In this episode of JUICE TRENDSPOT, Ted Shimizu and Ben Putman discuss how we need to move away from traditional digital user interfaces to achieve more natural and intuitive experiences.
Nowadays, screens are everywhere. It’s an interface that’s readily prevalent on many platforms, but unfortunately it seldom takes into consideration whether it brings real value to the end user. For instance, screens in cars with social media access are superfluous and essentially unusable when you are driving. Golden Krishna, designer for Samsung Design America, explains that although a lot of resources and effort are put into making these systems somewhat functional, they usually fall short
in their effectiveness.
A more successful and natural way of dealing with an interface is by not having a digital interface at all. Instead, by identifying true human needs, intuitive mechanisms can be explored, which in
turn, can be activated with natural inputs. A car company has undertaken such a venture by developing a simple but very useful method of opening the trunk of a car by waving your foot underneath the bumper. This is a real human need that is being addressed in a practical manner.
This trend can be applied to the pharmaceutical industry by looking into new technologies that use instinctive systems and then investigating how they could potentially be translated to genuinely affect user experience, such as in increasing patient adherence.
Trend: Screens give way to more intuitive and natural user interfaces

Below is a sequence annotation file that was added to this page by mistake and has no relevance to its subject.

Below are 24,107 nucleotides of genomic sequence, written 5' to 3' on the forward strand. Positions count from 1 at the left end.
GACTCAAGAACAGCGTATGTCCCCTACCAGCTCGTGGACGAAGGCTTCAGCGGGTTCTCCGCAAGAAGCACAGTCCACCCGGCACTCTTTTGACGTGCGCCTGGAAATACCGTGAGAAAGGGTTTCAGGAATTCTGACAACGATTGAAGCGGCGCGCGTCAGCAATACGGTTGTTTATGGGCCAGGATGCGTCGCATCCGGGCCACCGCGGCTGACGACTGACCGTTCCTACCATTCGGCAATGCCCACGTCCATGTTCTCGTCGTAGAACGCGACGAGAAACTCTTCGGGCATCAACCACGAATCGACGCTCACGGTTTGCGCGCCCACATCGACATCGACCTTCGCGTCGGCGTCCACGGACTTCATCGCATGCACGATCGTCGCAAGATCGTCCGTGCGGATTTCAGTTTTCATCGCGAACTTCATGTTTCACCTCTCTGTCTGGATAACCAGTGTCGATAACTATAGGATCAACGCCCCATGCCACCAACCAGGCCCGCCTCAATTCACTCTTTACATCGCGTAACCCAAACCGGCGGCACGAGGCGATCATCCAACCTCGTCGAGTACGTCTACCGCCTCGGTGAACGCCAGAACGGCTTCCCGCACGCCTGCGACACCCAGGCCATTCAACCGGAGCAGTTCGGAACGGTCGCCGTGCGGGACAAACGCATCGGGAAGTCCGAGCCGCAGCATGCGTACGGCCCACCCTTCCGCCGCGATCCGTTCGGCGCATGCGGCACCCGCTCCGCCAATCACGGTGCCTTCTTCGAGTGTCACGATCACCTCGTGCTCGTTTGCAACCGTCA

This JUICE TRENDSPOT episode features: Ted Shimizu, Senior Digital Producer and Ben Putman, VP, Emerging Technology & Media, of JUICE Pharma Worldwide
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SXSW Description: The best interface is no interface
Presenters: Golden Krishna, Designer, Samsung Design America
Many believe the future of design is in screens. They’re wrong. It’s time to kill the interface. Because when we think only in screens, we design based upon a model that is inherently unnatural, inhumane, and has diminishing returns. It requires a great deal of talent, money and time to make these systems somewhat usable, and after all that effort, the software can sadly, only improve with a complete overhaul.
This conversation will explore a better path: No UI. A design methodology that aims
to produce a radically simple technological future without digital interfaces. In its most sophisticated form, it centers around learning about individuals, continuously improves and becomes exponentially pertinent. Eliminating counterintuitive input mechanisms for natural inputs inverts the contemporary focus of software design to have computers adapt
for people, rather than people adapt for computers. The results can have a profound impact on our lives, and your design process.